PMID: 7459166Jan 1, 1981Paper

Relation between QT interval and heart rate. New design of physiologically adaptive cardiac pacemaker

British Heart Journal
A F Rickards, J Norman

Abstract

The relation between QT interval and heart rate has been studied in a group of patients undergoing physiological exercise, in a group undergoing atrial pacing without exercise, and in a group with complete heart block undergoing exercise at a fixed ventricular rate controlled by cardiac pacing. The expected shortening in QT interval during physiological exercise is only in part the result of the intrinsic effect of increased rate, since patients undergoing atrial pacing to comparable rates show only a small decrease in measured QT interval and patients exercising at fixed rates in heart block exhibit a decreasing QT interval related to the independent atrial rate. QT interval changes appear mainly to be governed by factors extrinsic to heart rate. The physiological control of QT interval has been used to construct a cardiac pacemaker which senses the interval between the delivered stimulus and the evoked T wave, and uses the stimulus-evoked T wave interval to set the subsequent pacemaker escape interval. Thus physiological control of cardiac pacing rate, independent of atrial activity, using conventional unipolar lead systems is possible.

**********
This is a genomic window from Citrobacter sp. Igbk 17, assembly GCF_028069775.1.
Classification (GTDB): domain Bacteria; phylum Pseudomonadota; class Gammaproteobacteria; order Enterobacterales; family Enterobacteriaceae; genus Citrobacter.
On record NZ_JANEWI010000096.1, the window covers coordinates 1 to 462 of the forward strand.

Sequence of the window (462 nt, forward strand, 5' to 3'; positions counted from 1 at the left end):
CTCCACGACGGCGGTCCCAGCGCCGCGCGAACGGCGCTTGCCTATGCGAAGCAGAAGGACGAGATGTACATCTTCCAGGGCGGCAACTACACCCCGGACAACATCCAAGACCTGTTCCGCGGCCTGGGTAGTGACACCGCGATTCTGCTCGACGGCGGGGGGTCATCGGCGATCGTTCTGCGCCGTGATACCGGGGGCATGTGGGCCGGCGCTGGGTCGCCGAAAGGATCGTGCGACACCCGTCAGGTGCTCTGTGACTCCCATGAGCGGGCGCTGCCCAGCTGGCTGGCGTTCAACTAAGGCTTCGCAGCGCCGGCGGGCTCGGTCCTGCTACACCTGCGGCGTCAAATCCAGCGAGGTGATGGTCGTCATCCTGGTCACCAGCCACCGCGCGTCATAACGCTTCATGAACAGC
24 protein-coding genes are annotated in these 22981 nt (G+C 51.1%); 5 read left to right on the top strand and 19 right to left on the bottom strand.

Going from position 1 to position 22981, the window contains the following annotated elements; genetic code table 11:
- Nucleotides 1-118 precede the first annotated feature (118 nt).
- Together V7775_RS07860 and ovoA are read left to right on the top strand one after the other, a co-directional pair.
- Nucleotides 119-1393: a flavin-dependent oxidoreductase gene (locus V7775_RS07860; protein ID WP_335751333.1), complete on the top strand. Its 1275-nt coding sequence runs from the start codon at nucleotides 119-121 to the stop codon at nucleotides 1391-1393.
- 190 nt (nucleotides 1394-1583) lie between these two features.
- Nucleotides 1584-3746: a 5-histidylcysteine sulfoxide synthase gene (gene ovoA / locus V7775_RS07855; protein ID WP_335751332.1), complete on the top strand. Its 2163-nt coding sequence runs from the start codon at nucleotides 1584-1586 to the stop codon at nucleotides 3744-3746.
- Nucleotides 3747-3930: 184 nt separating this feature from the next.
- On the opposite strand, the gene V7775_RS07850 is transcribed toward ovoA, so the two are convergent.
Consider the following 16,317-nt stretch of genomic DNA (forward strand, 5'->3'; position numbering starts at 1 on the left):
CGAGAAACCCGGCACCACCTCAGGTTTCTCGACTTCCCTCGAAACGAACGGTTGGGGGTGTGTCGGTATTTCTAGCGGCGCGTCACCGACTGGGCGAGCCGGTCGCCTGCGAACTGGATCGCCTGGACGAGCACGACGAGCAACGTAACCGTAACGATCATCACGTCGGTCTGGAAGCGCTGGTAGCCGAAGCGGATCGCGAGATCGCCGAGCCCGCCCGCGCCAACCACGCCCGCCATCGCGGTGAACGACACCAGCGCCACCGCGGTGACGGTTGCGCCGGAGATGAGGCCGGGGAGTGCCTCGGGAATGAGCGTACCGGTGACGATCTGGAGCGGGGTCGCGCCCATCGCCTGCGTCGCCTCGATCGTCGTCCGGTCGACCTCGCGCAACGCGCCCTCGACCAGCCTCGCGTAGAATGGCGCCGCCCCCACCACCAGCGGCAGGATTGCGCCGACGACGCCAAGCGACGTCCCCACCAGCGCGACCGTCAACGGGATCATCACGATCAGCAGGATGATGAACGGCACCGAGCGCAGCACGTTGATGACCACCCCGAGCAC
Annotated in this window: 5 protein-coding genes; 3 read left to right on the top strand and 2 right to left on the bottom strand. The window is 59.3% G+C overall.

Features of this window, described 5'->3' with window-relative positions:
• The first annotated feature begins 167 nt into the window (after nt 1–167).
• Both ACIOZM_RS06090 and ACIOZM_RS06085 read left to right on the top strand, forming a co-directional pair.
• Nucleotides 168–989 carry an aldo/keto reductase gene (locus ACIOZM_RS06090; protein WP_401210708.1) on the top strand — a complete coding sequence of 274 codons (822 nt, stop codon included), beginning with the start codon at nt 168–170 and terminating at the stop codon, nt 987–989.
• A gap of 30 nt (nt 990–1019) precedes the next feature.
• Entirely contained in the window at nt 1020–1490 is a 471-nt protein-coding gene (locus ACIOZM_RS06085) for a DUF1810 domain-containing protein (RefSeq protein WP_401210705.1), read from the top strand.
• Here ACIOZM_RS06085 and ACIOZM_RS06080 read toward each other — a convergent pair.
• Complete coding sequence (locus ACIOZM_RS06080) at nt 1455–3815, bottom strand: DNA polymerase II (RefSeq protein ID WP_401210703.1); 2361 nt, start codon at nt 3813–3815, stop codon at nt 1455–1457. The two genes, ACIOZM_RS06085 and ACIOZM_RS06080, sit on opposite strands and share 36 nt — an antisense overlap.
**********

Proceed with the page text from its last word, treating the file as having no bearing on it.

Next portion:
References

Aug 1, 1972·The Journal of Physiology·M Morad, E L Rolett
Jan 1, 1980·British Heart Journal·J R MilneR A Spurrell

❮ Previous
Next ❯

Citations

Aug 1, 1992·Clinical Cardiology·C F Shakespeare, A J Camm
Mar 1, 1993·Clinical Cardiology·D KatritsisA J Camm
Sep 24, 1999·Clinical Cardiology·P Davey, J Bateman
Apr 1, 1983·Pediatric Cardiology·H B Burchell
Oct 27, 2004·Medical & Biological Engineering & Computing·M HexamerJ Werner
Sep 1, 1987·Medical & Biological Engineering & Computing·M MalíkA J Camm
Jul 1, 1987·International Journal of Bio-medical Computing·M MalikA J Camm
Jan 1, 1997·The American Journal of Cardiology·F J JaegerF M Fouad-Tarazi
Nov 15, 1996·Journal of the American College of Cardiology·P KligfieldP M Okin
Feb 11, 1999·Journal of the American College of Cardiology·N M DebbasA J Camm
Apr 2, 2010·Journal of Biopharmaceutical Statistics·Jie Chen, Xin Zhao
Aug 21, 2008·Europace : European Pacing, Arrhythmias, and Cardiac Electrophysiology : Journal of the Working Groups on Cardiac Pacing, Arrhythmias, and Cardiac Cellular Electrophysiology of the European Society of Cardiology·Eugeniusz PilatWlodzimierz Kargul
Dec 1, 1990·Pacing and Clinical Electrophysiology : PACE·M A LandmanN M van Hemel
Feb 26, 1983·British Medical Journal·R M DonaldsonA F Rickards
Mar 10, 1984·British Medical Journal·A F Rickards
Sep 1, 1991·British Heart Journal·N J LinkerD E Ward
Oct 1, 1992·British Heart Journal·M W BaigE J Perrins
May 1, 1985·Postgraduate Medical Journal·R A Kenny, R Sutton
Sep 1, 1993·Pacing and Clinical Electrophysiology : PACE·D T Connelly
Sep 1, 1990·Pacing and Clinical Electrophysiology : PACE·G C KayeA F Mackintosh
Feb 10, 2000·Pacing and Clinical Electrophysiology : PACE·K S NgB L Chia
Nov 1, 1996·Pacing and Clinical Electrophysiology : PACE·F Di GregorioM G Bongiorni
Aug 1, 1997·Pacing and Clinical Electrophysiology : PACE·L P SoucieA S Tang
Mar 1, 1990·Pacing and Clinical Electrophysiology : PACE·J BrouwerK I Lie